Scots are being warned about the dangers of Lyme Disease amid a surge in calls regarding tick bites.
NHS 24 call handlers are dealing with a rise in tick-related calls as the warmer weather sets in across the country.
Experts from the health board have posted advice on social media for anyone left concerned over a tick bite.
An NHS spokesperson said ticks can be found mostly in wooded, grassy areas with dense overgrowth and are particularly common between March and October.
The most common tick in Scotland is the sheep or deer tick and they climb onto animals or humans as they brush past.
In a post on Facebook, NHS 24 said: “If you spot a tick bite, don’t worry, the majority of tick bites cause no issues.
“Remove it as soon as possible, then wash the skin with soap, apply an antiseptic cream around the bite and take a picture of the bite and any rash that may have developed.
“The safest way to remove a tick is to use a tick removal tool, such as a tick twister or tick card.
“If these aren’t available, you can use a pair of fine-toothed tweezers.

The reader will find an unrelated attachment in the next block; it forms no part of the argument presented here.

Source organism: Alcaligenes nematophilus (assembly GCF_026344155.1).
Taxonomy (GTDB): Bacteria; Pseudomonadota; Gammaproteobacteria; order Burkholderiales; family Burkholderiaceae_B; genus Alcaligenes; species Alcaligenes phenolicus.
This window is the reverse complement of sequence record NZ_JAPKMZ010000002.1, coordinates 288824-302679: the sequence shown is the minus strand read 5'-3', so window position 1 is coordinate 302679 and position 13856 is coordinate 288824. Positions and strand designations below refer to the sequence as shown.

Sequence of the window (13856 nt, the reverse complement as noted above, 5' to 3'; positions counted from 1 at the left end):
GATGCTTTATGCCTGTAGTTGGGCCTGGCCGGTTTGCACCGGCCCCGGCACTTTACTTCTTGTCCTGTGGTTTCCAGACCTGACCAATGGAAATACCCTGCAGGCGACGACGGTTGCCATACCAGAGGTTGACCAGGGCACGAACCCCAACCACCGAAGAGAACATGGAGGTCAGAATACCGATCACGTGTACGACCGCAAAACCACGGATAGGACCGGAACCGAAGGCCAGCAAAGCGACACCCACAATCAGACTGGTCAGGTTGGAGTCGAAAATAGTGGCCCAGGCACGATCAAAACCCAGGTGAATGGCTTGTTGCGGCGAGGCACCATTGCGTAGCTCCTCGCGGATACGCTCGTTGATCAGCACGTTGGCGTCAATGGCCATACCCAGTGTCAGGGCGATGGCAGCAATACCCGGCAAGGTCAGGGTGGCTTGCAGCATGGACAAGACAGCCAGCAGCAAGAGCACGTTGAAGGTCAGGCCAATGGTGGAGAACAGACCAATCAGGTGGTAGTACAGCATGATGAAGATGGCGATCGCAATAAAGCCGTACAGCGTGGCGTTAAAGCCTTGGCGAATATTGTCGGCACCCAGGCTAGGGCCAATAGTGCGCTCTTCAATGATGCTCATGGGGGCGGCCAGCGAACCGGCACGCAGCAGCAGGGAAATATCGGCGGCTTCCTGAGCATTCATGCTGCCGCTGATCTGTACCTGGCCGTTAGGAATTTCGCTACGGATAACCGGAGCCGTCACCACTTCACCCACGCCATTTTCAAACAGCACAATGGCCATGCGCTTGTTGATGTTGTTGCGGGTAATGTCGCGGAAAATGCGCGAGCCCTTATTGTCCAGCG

“To force the tick out, you should not, use a cigarette, match or lighter. You shouldn’t squeeze the tick nor use any alcohol or petroleum jelly.”
“There is no need to consult your GP if you have been bitten and have no symptoms, however, do keep an eye on the bite area and if you develop any rash – not just one resembling a bullseye – or develop any flu-like symptoms in the weeks following a bite, make an appointment with your GP right away.
“Not everyone who contracts Lyme Disease develops a rash, or notices a bite, so it’s very important to be aware of, and seek advice for any flu-like symptoms quickly, such as, fever, chills, fatigue, muscle pain, joint pain, stiff neck and headache.”